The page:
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From Middle English eire, aire, from Old French aire or Medieval Latin aeria. Old French aire, in the sense of an eagle's nest, may have derived from Latin ager, or may less likely be related to the other senses, ultimately from Latin ārea.
- (Received Pronunciation, Mary–marry–merry distinction) IPA(key): /ˈɪə.ɹi/, /ˈɛə.ɹi/, /ˈaɪ.ɹi/
- (General American, Mary–marry–merry merger) IPA(key): /ˈɪ.ɹi/, /ˈɛ.ɹi/, /ˈaɪ.ɹi/
Audio (AU) (file)
- Rhymes: -ɪəɹi
eyrie (plural eyries)
- The nest of a bird of prey.
- 1943, Casey A. Wood, F. Marjorie Fyfe, “How to reach the eyrie”, in The Art of Falconry, volume 2, translation of original by Frederick II of Hohenstaufen, →ISBN, page 129:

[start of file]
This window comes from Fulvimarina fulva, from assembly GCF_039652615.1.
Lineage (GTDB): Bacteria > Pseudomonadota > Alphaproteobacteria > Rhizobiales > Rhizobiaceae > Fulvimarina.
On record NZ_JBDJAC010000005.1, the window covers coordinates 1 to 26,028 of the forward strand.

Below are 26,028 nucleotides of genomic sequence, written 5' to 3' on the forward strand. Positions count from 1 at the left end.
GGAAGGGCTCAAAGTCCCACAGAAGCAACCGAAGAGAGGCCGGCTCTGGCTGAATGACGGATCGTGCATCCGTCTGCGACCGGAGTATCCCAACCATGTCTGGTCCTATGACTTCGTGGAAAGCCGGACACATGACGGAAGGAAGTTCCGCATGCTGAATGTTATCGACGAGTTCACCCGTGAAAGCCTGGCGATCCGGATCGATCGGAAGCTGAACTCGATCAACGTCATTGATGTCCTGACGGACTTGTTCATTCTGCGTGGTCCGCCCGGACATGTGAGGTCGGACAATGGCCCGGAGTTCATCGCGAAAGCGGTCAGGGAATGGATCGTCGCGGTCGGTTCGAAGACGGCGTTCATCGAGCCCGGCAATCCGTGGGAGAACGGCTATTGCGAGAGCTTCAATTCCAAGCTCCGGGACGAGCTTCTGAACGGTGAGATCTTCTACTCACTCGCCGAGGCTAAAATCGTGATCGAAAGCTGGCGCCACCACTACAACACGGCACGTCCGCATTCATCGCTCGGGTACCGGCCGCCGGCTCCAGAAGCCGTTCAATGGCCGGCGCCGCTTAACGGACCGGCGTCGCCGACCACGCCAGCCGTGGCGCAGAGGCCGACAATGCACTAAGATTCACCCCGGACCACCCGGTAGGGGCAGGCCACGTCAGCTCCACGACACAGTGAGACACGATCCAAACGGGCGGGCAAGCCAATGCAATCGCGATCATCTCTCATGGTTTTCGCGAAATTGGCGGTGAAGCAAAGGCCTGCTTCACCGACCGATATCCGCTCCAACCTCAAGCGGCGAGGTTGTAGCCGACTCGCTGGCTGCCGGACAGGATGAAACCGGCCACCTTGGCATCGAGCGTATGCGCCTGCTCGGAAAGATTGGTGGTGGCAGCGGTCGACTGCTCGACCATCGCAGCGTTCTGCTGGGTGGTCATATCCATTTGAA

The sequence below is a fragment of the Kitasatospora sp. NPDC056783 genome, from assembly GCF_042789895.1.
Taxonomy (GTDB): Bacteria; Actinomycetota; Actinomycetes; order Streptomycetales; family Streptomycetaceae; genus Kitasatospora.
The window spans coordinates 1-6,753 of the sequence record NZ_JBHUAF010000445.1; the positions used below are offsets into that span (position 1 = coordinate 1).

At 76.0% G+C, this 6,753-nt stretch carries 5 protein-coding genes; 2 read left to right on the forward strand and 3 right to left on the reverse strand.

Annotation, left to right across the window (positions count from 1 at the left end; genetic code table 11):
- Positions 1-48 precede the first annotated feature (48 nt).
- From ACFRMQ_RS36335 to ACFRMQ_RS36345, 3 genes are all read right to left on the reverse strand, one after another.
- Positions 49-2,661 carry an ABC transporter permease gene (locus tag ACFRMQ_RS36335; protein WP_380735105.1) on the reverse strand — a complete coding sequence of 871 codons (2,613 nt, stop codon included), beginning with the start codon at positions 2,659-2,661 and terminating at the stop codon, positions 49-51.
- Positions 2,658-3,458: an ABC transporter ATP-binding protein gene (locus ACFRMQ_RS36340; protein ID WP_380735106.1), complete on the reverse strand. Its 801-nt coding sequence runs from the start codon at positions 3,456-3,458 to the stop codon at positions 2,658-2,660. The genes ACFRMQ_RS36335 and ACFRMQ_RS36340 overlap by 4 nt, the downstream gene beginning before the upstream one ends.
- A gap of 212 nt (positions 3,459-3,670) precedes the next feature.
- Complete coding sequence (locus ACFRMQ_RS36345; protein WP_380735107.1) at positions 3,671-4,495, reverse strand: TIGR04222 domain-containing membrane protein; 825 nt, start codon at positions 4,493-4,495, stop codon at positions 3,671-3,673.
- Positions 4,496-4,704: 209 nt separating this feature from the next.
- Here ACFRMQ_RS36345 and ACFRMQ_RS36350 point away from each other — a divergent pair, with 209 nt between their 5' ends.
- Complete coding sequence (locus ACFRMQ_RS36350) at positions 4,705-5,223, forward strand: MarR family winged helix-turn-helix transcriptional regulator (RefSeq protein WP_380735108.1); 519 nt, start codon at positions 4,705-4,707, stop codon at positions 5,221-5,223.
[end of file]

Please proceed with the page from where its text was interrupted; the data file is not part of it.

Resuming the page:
- The methods employed to ascend to the nest of a bird of prey depend, in each instance, upon its site. If the nest is in a tree, a man can climb up and, having put the young ones in a basket, carry them home. If, however, the eyrie is built in the fissure of a lofty rock, a man is secured to the end of a rope and descends or is lowered from the rim of the mountain or cliff to the level of the hollow in which the eyrie is built and, entering, lifts the bird from the nest.
- Any high and remote but commanding place.
bird of prey's nest
any high and remote but commanding place
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- English terms inherited from Middle English
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- en:Animal dwellings